Acclaimed actress Kathleen Chalfant will lead the cast for the Fountain Theatre’s live-stream reading of France-Luce Benson‘s docudrama on immigration, Detained, on Wednesday, May 20th. The Tony nominated and Obie winning actress’ distinguished stage career, both on Broadway and Off-Broadway, includes Tony Kushner’s Angels in America: Millennium Approaches and Margaret Edson’s Pulitzer Prize-winning play, Wit.
Actors joining Chalfant are Victor Anthony, France-Luce Benson, Rolando Chusan, Liza Fernandez, Aleisha Force, Dion Graham, Matt Kirkwood, Sofia Riba, Ariel Sandino, Felix A. Solis, Aldo Uribe, Karl O’Brien Williams.
Based on interviews with individuals who are facing deportation, as well as the judges, lawyers, and activists who are involved in these cases, Detained is a new documentary theater piece about immigration, deportation, and detention in the United States.
“France-Luce has incorporated the voices of all the stakeholders from immigrants to ICE officers and everyone in between, ” says Chalfant, who has been involved in the new play’s development. “The play provides a very important human perspective so that we see that the current system is neither necessary nor inevitable and is certainly not the way it has always been done.”
“The coronavirus crisis makes this already appalling system even crueler and now even murderous,’ she adds.
The live-stream reading of Detained on Wednesday, May 20, will air live at 5pm PST/8pm EST on the Fountain Theatre’s Facebook page, YouTube Channel and on Zoom.
We’ve been told what it is, what it isn’t. What’s in it, what’s not. But how many have actually read it for themselves? Even some members of Congress haven’t read it.
Robert Mueller told us the report speaks for itself. But who can give voice to the report? Our Los Angeles theatre community, that’s who.
The Fountain Theatre will host a single, 15-hour Mueller Report Read-A-Thon, offering citizens of Los Angeles the opportunity to hear the Mueller Report read aloud, on Thursday, July 18 from 9 a.m. to midnight.
On Tuesday, it was announced that former special counsel Robert Mueller will testify before Congress on July 17, the day before the Fountain Read-A-Thon.
Earlier this month, a reading was hosted by NY theater companies, and a marathon reading is scheduled for July at the Arena Stage in Washington D.C. This week, an all-star celebrity reading of a new play, adapted from the Mueller Report by Pulitzer Prize and Tony Award-winning playwright Robert Schenkkan, was streamed live on social media.
“The Fountain has a long history of using theater as a trigger for political and social action,” says Fountain Theatre co-artistic director Stephen Sachs. “My larger purpose for the Read-a-thon is not to disseminate details about the report — although that is important. The greater goal is to give the public and our Los Angeles theatre community the opportunity to engage, to take some kind of expressive action. I see it as similar to a protest march. But all of us are marching from our stages.”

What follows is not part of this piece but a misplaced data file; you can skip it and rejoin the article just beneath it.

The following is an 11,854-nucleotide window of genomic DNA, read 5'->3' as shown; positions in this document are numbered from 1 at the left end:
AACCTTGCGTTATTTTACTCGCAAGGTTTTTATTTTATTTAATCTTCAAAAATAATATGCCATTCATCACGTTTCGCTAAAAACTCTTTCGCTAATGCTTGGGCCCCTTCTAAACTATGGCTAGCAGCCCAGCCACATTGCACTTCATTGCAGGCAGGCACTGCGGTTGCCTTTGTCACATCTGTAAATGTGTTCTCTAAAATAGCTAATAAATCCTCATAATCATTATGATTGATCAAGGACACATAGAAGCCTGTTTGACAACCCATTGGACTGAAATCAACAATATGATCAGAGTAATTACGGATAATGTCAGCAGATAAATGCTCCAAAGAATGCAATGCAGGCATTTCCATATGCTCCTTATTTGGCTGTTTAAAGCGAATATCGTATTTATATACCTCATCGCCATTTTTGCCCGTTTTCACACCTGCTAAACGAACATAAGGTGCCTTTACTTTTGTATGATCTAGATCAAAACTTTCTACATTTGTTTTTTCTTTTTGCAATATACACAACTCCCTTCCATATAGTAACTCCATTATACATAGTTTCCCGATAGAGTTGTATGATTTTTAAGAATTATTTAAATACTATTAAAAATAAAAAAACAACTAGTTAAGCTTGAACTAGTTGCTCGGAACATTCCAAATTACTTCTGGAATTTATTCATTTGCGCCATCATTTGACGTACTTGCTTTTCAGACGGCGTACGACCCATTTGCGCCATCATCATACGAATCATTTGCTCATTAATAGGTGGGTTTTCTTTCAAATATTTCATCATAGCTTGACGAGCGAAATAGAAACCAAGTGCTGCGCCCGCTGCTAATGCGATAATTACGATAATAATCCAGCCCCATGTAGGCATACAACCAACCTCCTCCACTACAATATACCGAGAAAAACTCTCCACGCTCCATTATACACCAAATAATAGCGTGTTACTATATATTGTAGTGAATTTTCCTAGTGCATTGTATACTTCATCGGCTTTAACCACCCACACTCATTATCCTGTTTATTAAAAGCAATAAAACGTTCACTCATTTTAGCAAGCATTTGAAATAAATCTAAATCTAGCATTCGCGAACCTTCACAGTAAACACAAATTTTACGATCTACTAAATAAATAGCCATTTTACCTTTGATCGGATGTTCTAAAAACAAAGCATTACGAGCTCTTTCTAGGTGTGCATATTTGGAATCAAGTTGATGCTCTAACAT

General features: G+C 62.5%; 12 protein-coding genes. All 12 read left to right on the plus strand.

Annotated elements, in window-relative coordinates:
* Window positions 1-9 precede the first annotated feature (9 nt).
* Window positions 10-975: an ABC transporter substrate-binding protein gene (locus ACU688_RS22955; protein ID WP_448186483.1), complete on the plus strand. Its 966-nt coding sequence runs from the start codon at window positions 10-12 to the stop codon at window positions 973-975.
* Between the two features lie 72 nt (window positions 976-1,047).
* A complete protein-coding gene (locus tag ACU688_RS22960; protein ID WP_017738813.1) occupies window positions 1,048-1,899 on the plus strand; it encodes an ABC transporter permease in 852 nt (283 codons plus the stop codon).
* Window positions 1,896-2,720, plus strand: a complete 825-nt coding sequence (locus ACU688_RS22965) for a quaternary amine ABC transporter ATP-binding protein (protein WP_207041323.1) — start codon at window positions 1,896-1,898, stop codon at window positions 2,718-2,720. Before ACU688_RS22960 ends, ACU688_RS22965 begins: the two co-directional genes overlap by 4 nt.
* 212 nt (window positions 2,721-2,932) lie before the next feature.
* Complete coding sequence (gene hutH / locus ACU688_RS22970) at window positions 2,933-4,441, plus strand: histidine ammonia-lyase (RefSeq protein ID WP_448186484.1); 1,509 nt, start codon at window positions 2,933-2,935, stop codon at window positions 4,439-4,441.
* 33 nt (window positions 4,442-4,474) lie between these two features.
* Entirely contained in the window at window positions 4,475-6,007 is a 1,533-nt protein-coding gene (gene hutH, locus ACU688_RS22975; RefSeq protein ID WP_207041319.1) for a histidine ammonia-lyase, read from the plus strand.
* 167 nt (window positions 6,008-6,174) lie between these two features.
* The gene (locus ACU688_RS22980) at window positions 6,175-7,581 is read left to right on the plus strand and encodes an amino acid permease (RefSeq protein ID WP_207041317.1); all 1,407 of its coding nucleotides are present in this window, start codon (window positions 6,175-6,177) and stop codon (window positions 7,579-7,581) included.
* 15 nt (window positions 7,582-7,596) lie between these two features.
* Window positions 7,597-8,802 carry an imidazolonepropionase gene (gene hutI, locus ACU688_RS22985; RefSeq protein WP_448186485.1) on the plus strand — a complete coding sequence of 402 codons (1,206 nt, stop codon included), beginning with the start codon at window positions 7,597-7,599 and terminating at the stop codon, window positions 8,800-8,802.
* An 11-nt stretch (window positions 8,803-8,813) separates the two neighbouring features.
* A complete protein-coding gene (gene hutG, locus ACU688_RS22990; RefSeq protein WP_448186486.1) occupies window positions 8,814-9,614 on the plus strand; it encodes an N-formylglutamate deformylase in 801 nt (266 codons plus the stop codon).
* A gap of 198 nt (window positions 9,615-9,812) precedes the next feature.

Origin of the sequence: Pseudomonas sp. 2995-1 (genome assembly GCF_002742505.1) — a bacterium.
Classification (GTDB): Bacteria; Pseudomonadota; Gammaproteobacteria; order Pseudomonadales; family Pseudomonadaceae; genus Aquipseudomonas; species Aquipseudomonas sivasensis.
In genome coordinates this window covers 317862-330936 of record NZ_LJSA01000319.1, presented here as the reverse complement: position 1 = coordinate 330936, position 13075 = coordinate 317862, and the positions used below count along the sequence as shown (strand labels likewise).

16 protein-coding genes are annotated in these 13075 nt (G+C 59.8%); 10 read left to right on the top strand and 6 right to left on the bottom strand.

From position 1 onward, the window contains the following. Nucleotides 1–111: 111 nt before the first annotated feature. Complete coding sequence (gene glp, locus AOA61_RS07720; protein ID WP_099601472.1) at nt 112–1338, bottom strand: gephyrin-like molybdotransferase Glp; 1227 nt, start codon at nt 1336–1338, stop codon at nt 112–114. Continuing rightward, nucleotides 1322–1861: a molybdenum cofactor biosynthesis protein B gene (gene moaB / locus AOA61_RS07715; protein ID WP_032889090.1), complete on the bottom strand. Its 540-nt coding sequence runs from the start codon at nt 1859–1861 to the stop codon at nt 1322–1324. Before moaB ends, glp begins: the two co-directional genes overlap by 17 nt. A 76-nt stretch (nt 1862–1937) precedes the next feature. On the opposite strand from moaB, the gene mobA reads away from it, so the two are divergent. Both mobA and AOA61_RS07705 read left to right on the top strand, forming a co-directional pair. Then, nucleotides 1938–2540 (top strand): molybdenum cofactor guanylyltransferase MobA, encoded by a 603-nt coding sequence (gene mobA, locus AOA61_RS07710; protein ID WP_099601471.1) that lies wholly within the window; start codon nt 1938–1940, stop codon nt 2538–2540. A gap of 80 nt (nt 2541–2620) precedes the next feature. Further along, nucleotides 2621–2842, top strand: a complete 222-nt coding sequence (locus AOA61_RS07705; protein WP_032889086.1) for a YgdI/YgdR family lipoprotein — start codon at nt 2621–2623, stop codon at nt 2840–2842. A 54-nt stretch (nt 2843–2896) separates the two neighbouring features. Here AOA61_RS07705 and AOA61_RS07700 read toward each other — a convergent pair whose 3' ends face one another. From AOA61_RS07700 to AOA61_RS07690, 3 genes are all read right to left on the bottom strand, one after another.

Readers at the Fountain will include over 90 readers representing the diversity of Los Angeles, including actors, artistic leaders, community leaders and business people. Confirmed to read so far: Councilmember Mitch O’Farrell; actors Alfred Molina, Jeff Perry, Richard Schiff, Rob Nagle, Frances Fisher, Harry Groener, Karen Kondazian, Bill Brochtrup and Jenny O’Hara; artistic directors Daniel Henning (Blank Theatre) and John Flynn (Rogue Machine); playwright Justin Tanner; and theater journalist Steven Leigh Morris. A complete list of readers is available at www.fountaintheatre.com/event/mueller, where anyone interested in participating can also sign up for a 10-minute reading slot. The Fountain Theatre Read-A-Thon will be streamed live on the Fountain’s Facebook and Twitter pages. The Fountain Theatre Café will be open throughout the event.
Los Angeles Theatres supporting the Read-A-Thon include: 24th Street Theatre, Blank Theatre Company, Boston Court Pasadena, Celebration Theatre, Company of Angels, Cornerstone Theater Company, Echo Theatre Company, Hero Theatre Company, The Inkwell Theatre, Latino Theatre Company, The Los Angeles LGBT Center, Lower Depth Theatre Ensemble, The Matrix Theatre Company, Moving Arts, New American Theatre, Open Fist, Playwrights Arena, Road Theatre Company, Rogue Machine, Skylight Theatre, Stacie Chaiken and What’s the Story?, The Victory Theatre Center, Vs. Theatre Company, Whitefire Theatre, Will Geer’s Theatricum Botanicum
The Odyssey Theatre Ensemble in West L.A. will hold a separate marathon reading, breaking it up into two 8-hour sessions on Monday, July 22 and Tuesday, July 23, each from 1 p.m. to 9 p.m.
According to Odyssey Theatre artistic director Ron Sossi, “Political projects like Chicago Conspiracy Trial, Tracers, McCarthy and Rapmaster Ronnie have always been a large part of the Odyssey’s 50-year history. Sadly politically-oriented work has been missing from American stages of late. This live reading of the Mueller Report at two different L.A. theaters is a refreshing and exciting reminder of the heady days of ‘60s/’70s activism, and, hopefully, a sign that the local theater scene is becoming re-engaged.”